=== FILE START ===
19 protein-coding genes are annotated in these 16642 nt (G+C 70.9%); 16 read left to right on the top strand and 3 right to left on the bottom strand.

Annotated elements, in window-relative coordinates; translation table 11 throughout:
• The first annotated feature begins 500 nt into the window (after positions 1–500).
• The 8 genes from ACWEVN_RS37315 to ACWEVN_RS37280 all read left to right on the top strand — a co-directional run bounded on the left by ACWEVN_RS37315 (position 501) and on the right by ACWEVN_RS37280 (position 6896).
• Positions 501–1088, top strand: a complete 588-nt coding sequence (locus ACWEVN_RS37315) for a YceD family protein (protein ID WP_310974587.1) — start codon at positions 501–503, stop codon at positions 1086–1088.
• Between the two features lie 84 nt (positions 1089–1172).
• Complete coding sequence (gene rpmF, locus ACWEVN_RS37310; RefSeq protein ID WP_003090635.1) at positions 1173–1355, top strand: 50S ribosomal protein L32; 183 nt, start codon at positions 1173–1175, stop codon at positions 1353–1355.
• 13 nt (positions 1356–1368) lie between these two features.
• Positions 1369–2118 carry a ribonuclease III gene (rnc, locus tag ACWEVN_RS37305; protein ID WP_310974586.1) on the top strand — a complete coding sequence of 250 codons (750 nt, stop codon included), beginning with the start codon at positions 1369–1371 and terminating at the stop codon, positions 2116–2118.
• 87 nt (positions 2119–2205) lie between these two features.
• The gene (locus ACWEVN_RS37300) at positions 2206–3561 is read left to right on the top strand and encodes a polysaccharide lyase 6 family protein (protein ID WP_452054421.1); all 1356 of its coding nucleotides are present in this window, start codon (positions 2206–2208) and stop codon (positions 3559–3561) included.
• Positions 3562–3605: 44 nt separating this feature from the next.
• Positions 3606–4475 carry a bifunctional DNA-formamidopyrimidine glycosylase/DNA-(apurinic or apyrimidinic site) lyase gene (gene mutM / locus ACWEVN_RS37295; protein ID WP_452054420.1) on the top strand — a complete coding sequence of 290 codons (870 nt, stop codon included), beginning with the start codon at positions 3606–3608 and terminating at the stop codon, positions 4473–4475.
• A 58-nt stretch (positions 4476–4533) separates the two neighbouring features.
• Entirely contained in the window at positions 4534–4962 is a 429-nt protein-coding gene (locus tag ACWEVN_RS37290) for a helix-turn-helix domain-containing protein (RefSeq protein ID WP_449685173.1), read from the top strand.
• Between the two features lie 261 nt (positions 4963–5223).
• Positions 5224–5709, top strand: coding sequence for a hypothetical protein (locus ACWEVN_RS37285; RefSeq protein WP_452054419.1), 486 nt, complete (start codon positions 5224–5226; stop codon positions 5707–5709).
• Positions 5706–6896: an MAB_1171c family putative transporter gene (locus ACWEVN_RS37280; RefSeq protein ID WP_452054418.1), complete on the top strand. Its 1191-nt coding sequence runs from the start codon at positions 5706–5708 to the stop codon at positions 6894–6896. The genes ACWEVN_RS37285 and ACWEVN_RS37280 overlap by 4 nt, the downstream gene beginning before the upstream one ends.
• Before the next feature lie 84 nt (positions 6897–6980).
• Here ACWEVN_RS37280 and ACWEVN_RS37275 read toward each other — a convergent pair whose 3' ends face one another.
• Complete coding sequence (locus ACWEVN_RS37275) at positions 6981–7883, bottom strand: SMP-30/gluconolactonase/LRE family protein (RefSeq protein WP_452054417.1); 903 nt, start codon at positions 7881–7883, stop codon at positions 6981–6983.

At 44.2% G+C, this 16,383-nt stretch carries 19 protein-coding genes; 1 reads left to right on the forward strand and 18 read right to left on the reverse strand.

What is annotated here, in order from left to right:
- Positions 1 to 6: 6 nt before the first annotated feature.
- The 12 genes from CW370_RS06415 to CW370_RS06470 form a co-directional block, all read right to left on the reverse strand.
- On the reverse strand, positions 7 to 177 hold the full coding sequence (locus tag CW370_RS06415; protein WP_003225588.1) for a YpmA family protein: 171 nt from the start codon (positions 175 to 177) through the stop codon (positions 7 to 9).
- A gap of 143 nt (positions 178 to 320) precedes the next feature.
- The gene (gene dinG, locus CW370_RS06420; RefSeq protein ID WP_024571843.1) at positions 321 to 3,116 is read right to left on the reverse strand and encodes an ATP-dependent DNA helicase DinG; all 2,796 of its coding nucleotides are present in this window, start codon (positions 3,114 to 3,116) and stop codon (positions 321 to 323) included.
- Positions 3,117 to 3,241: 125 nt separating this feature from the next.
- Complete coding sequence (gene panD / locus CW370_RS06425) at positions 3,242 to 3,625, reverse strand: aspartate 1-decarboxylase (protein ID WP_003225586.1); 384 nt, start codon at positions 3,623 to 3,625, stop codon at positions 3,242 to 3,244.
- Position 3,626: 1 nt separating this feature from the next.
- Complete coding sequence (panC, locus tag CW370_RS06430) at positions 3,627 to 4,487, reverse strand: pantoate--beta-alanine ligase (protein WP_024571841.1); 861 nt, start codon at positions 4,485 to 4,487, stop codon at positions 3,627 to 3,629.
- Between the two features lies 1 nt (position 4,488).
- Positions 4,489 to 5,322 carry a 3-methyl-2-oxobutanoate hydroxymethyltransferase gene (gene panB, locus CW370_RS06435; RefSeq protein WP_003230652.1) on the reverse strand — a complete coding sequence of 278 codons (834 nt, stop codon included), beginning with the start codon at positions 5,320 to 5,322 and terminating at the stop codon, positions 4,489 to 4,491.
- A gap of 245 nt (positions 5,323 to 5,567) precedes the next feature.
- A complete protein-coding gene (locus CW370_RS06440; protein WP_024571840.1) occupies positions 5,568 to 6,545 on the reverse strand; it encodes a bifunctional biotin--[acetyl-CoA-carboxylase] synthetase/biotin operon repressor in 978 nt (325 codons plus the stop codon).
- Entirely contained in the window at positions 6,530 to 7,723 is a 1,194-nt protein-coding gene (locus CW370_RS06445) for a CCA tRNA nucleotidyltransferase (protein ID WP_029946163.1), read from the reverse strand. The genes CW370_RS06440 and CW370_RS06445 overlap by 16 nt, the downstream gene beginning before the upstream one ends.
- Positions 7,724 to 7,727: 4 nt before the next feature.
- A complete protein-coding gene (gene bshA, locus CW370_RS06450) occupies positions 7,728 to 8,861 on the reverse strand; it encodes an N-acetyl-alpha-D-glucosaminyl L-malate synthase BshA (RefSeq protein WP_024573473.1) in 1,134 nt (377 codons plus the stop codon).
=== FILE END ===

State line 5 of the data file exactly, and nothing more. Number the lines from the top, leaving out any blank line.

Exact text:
• Positions 501–1088, top strand: a complete 588-nt coding sequence (locus ACWEVN_RS37315) for a YceD family protein (protein ID WP_310974587.1) — start codon at positions 501–503, stop codon at positions 1086–1088.